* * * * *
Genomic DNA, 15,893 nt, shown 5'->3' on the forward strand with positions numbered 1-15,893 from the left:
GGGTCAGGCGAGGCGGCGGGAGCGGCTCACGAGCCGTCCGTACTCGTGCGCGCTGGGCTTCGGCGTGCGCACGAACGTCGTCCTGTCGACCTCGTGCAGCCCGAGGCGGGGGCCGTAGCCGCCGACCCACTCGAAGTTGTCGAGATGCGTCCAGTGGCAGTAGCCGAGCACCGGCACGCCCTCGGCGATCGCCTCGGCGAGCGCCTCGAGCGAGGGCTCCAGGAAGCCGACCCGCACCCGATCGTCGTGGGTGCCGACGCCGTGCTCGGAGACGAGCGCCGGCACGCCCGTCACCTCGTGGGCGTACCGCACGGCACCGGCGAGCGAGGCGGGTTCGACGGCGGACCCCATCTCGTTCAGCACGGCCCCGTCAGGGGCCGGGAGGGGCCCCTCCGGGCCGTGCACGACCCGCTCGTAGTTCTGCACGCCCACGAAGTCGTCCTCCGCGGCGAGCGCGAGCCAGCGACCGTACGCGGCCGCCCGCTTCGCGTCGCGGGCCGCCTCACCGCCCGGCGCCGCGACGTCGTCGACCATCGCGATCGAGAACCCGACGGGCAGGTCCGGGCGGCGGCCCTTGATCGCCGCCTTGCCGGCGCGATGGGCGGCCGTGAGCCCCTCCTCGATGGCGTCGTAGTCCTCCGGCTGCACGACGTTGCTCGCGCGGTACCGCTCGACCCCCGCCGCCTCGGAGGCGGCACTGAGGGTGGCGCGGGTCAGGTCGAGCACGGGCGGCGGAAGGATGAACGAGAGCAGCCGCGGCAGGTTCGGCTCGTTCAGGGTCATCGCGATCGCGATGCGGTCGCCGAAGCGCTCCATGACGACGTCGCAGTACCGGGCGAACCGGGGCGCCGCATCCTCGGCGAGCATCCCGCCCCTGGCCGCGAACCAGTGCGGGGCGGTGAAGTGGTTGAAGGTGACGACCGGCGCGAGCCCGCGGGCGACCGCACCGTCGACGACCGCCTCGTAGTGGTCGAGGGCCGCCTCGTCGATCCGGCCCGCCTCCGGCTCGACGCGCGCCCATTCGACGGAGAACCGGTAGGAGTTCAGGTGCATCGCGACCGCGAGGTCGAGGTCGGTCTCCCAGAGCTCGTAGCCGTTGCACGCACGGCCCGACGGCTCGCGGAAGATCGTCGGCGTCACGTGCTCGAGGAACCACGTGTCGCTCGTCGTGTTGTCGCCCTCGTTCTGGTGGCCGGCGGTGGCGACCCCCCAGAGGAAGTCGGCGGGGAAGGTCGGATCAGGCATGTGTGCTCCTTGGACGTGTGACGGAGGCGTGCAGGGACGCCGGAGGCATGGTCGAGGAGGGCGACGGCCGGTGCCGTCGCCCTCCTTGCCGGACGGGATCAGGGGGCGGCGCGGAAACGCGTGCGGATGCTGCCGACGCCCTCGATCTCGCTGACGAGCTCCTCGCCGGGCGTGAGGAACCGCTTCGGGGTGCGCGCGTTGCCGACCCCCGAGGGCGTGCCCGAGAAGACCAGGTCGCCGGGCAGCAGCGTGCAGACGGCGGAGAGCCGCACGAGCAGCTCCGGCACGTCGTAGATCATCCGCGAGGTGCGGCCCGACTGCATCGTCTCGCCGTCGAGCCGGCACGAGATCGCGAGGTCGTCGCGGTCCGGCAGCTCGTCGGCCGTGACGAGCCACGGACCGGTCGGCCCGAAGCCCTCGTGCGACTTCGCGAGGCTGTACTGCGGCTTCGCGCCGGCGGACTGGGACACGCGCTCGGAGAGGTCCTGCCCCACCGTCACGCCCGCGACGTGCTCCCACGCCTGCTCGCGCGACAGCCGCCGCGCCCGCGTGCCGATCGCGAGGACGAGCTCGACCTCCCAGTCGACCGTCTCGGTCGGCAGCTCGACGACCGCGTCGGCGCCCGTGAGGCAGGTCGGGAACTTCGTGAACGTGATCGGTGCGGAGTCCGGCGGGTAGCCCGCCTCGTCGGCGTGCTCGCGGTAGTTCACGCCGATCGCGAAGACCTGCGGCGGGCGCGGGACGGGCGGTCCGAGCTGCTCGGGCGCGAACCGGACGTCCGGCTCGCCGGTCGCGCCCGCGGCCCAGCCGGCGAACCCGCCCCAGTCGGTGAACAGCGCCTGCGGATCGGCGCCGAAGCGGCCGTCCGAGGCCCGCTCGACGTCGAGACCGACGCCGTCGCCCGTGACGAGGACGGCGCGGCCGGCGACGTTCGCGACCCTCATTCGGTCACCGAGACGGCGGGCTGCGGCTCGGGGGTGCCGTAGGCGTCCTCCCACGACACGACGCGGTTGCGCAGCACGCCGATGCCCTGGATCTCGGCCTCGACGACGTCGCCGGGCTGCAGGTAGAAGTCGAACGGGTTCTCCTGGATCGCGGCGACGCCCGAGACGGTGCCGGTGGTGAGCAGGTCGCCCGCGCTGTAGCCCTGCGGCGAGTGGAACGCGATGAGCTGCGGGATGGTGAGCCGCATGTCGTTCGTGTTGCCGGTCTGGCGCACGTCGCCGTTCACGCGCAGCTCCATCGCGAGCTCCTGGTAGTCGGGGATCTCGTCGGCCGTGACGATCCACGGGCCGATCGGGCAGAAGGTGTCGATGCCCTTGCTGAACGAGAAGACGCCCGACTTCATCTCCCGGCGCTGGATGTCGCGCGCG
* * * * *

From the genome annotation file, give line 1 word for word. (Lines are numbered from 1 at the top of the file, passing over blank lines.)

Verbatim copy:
Genomic DNA, 15,893 nt, shown 5'->3' on the forward strand with positions numbered 1-15,893 from the left: